• @nophone — this will be voluntary. that is, at least for now, you don’t have to use this 2nd factor if you don’t want to.

    • @No phone;

      Soon all land-line phones will be digital/IP phones anyway. My phone company is switching to fiber optic digital phones at this moment, and I will have fiber DSL all the way up to the modem soon.

      Fortunately they will simply swap out the phone I already rent from them.

  3. I think it’s worth noting, even with one-time password authentication enabled, one could steal your username and password and gain access to your email, that is, if you have IMAP or POP enabled. For this to be truly effective, you should turn off IMAP and POP access.

    Now if you choose to retrieve email through IMAP or POP, this doesn’t mean you should turn off one time passwords. This still prevents people crawling through your Google Documents or changing account settings.

    • How is enabling POP or IMAP on a Google e-mail account a security risk if you use encrypted SSL connections? Or are you referring to non-encrypted connections whether via POP/IMAP or in a browser just via HTTP? That is an issue either way as your credentials are not encrypted and passed over the Internet in plain text.

      Or are you saying that enabling POP/IMAP on a gmail account opens up a way for bad guys to scan that account and possible break into it? I would think Google has protections against that.

      I hate webmail for numerous reasons, primarily because you’re reading e-mail in a browser which by its very nature executes active content and could do so with malicious content in an e-mail message. I prefer to use an e-mail client (ex. Outlook 2003) that can be configured to read all e-mail as plain text (no active content) and that also blocks automatic downloading of content in the e-mail itself.

      Example: How to configure encrypted POP/IMAP for Outlook 2003
      http://mail.google.com/support/bin/answer.py?answer=75291

      • @xAdmin;

        I suppose that would depend.

        Does Gmail permanently turn off all HTTP web access ability when you use Outlook to access your account? In other words, couldn’t they still potentially crack your account from web access?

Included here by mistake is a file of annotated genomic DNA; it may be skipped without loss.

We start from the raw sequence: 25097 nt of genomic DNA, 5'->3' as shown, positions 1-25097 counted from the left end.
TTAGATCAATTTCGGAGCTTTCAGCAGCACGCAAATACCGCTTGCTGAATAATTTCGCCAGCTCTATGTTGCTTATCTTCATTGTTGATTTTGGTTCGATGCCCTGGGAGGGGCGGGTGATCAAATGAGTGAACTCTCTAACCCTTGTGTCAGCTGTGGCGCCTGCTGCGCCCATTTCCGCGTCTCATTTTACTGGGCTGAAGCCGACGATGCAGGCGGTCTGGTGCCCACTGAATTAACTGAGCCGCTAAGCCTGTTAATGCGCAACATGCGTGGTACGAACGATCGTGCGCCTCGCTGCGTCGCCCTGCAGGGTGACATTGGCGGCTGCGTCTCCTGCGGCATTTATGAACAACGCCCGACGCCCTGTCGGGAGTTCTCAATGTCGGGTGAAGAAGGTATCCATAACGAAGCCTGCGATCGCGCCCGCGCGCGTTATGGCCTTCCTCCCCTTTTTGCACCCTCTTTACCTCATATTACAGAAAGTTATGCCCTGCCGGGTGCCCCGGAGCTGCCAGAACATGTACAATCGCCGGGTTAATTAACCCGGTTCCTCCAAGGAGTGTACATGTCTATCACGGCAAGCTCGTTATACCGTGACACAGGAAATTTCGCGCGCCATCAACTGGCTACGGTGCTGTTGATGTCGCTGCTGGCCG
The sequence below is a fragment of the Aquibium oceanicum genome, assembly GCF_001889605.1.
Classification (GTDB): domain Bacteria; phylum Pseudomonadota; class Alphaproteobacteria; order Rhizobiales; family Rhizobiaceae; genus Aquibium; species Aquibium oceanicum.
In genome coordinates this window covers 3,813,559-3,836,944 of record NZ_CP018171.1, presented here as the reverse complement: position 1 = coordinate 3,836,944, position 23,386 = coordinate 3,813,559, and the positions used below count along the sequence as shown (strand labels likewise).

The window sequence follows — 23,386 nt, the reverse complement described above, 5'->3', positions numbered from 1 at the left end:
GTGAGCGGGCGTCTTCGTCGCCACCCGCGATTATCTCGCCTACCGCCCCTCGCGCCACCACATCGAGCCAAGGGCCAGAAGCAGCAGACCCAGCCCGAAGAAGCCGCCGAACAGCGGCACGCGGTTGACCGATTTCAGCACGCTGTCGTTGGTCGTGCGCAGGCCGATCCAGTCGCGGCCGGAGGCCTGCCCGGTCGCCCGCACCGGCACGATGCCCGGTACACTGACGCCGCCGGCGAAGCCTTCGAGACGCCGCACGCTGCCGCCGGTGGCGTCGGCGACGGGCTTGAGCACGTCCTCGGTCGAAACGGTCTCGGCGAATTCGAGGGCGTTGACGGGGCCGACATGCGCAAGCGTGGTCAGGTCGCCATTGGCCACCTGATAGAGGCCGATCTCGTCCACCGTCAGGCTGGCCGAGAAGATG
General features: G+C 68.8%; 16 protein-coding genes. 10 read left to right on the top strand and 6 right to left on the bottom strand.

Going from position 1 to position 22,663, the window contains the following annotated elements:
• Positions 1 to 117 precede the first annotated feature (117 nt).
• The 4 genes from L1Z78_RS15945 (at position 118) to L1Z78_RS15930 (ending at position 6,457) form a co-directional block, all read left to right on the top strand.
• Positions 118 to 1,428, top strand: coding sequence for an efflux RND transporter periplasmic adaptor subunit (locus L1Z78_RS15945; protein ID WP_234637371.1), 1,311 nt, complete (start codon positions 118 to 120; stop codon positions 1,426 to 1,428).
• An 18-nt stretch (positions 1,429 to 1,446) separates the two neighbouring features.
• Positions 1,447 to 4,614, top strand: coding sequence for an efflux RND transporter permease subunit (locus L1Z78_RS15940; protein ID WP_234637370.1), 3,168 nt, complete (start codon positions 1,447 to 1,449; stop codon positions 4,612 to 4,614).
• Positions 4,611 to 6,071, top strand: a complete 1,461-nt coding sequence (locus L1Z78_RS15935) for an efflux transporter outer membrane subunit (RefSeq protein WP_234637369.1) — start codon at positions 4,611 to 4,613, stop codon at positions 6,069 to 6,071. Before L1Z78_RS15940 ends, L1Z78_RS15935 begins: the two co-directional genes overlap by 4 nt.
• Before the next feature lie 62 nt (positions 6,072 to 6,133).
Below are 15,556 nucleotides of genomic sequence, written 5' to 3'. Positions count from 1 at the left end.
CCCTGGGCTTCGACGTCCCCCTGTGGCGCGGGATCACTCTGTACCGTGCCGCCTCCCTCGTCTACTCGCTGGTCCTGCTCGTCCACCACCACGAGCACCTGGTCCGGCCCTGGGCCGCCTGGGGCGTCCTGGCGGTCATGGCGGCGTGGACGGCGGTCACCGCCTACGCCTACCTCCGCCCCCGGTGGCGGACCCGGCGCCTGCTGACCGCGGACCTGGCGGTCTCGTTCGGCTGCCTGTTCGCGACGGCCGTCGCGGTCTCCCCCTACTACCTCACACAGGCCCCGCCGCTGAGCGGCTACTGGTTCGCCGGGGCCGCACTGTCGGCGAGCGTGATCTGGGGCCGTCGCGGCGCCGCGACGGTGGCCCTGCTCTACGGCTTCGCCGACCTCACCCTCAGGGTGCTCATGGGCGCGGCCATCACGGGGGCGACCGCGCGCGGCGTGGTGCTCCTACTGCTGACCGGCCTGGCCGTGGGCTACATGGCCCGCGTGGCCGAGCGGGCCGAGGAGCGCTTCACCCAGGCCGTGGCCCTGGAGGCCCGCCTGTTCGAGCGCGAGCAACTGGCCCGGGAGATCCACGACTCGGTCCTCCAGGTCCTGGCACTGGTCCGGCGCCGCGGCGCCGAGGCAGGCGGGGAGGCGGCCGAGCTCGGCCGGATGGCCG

Also, for those that communicate using web-based Gmail’s SSL; the data transfer for that is not SSL all the way to the target, even if that user has SSL enabled on the target email account. So even between two web-based SSL Gmail customers, you have open web data gaps between Gmail servers out on the internet. So this isn’t exactly like having VPN.

        • I can still access my Gmail accounts via a browser when they’re enabled for POP/IMAP access. The only time I do though is to empty deleted items a couple times a month (unlike many e-mail providers when accessing via POP, Gmail doesn’t permanently delete the e-mail, just moves it to deleted items). When I do this though, it’s always via https during login and during the entire session until log out. I don’t use any other Google services or access the gmail accounts via any other device, so there is little chance of my credentials being stolen.

          Also, as general practice when accessing any sensitive website that requires credentials, I first clear the browser cache (history and cookies) and once logged in, NEVER browse to another website (to prevent cross site scripting attacks). I always use the log out function when done and immediately close the browser and again clear the browser cache (history and cookies) to minimize security issues. Clean slate before, clean slate after. :)

      • Lets say I just stole your username and password by what ever means possible. Even though you may have OTP enabled for Gmail through the browser, as long as you have IMAP or POP enabled, I can completely bypass the OTP authentication by accessing your mail through IMAP or POP.

        • Saints –

          I was actually pleasantly surprised to find that Google has somewhat of a control to address this. Services like POP/IMAP that do not support the 2-factor authentication cannot be used with your regular password. They allow you to setup an “application password” that is a nice long, strong, password, that you use only with that one service. Obviously it could still be compromised, but it is less likely to be compromised if you never type it in (safe from keyloggers) and you use it only for one service (less likely to escalate a compromise across services). Google lets you have as many of these as you want.

          -Dave

  4. It’s definitely good for Google to offer this level of protection for enterprise apps. Of course, as has been noted on this blog numerous times, OTP soft-tokens or SMS OTP don’t protect against the malware-based attacks against online banking. There are plenty of cases where accounts were drained despite OTP being in use. I do worry that FI’s and their customers get a false sense of security when OTP is in place.

  5. It sounds nice, but I can’t help also seeing this is a trick to give up your mobile’s number to Google! LOL